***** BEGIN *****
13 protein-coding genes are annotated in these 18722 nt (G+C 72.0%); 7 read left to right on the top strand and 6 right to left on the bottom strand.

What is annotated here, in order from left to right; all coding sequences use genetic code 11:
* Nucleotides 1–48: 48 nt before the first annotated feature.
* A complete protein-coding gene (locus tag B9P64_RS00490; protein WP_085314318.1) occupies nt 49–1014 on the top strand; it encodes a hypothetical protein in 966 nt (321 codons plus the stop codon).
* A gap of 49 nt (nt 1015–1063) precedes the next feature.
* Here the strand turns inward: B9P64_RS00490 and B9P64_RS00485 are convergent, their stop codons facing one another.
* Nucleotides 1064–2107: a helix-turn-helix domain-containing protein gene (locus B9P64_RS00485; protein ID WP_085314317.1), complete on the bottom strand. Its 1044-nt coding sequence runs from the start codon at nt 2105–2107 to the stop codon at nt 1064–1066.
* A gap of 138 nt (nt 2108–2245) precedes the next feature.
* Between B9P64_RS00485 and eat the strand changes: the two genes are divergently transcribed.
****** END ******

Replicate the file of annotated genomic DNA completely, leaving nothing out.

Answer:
13 protein-coding genes are annotated in these 18722 nt (G+C 72.0%); 7 read left to right on the top strand and 6 right to left on the bottom strand.

What is annotated here, in order from left to right; all coding sequences use genetic code 11:
* Nucleotides 1–48: 48 nt before the first annotated feature.
* A complete protein-coding gene (locus tag B9P64_RS00490; protein WP_085314318.1) occupies nt 49–1014 on the top strand; it encodes a hypothetical protein in 966 nt (321 codons plus the stop codon).
* A gap of 49 nt (nt 1015–1063) precedes the next feature.
* Here the strand turns inward: B9P64_RS00490 and B9P64_RS00485 are convergent, their stop codons facing one another.
* Nucleotides 1064–2107: a helix-turn-helix domain-containing protein gene (locus B9P64_RS00485; protein ID WP_085314317.1), complete on the bottom strand. Its 1044-nt coding sequence runs from the start codon at nt 2105–2107 to the stop codon at nt 1064–1066.
* A gap of 138 nt (nt 2108–2245) precedes the next feature.
* Between B9P64_RS00485 and eat the strand changes: the two genes are divergently transcribed.